I’d like to hug my cat but they won’t let me – why?
Here are 10 common reasons why most cats really don’t like too much close and personal handling:
- Cats prefer choice. This means that if your cat approaches you and wants to get close and have a cuddle, then by all means engage in some mutual loving.
- Cats do not like to feel trapped and most dislike being restrained especially if they have no option to escape. Try and avoid picking them up and hugging them tightly. If they have all four paws on the ground they will feel happier.
- Research has shown that if we handle kittens properly they will be more likely to respond to being handled as adults. The crucial time for this is between 3 and 8 weeks. Short, gentle and regular handling sessions throughout the day is recommended. Try and ensure that a range of different people get involved so that they will be socialized to men, women and children (under supervision).
- Cats generally do not like their tummies being touched. This is a vulnerable area for cats so avoid tickling or stroking them there.
- A large number of cats have a low threshold for time spent cuddling. Try and have regular but shorter episodes of contact.
- In cat language, a raised tail in the shape of a question mark is a greeting. If a cat approaches you like this it’s usually an invitation to stroke and pet them.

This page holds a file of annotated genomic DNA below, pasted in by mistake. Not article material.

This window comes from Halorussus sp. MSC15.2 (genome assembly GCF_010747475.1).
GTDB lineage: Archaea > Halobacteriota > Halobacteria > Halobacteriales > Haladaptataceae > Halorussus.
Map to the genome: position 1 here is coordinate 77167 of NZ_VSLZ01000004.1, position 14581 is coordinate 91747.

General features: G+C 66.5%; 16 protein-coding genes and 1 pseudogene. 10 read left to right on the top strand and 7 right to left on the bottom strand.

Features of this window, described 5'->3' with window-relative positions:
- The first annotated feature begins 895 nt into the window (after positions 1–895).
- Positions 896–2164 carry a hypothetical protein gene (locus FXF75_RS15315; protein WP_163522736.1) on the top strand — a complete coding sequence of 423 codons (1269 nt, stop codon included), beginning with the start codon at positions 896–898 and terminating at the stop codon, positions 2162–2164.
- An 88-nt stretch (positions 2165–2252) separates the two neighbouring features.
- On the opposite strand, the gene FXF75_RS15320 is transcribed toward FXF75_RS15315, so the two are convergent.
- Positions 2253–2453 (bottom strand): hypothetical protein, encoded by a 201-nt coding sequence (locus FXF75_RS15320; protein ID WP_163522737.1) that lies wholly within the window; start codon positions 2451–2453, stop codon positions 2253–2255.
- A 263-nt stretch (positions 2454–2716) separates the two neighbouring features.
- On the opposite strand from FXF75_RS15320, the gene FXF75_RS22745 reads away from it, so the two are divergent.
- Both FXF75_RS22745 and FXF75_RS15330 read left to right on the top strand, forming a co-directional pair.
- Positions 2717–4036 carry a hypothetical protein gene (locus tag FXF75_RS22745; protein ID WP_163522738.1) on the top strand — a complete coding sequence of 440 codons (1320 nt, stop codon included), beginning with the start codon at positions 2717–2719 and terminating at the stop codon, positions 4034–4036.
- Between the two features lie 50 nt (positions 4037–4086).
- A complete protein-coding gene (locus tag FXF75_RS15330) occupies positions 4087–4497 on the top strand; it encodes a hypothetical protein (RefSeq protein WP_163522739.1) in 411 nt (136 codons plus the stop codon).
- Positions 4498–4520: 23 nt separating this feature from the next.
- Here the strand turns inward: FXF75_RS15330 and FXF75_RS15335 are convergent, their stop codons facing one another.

- Cats have a number of scent glands on their body. An abundance of these are found on their face. When they rub you, they are exchanging their scent. You can take this as a compliment as they are sharing their scent profile with you.
- Cats show affiliation to another cat by mutual grooming and licking. If your cat likes to lick you it’s likely that they see you as a member of their social group.
- Some cats are just not tactile. Many show their affection by choosing to sit close to you. If this describes your cat be content that they are wanting to be around you.
- A slow blink is another way that a cat will show you affection. Try doing it back – most cats will respond.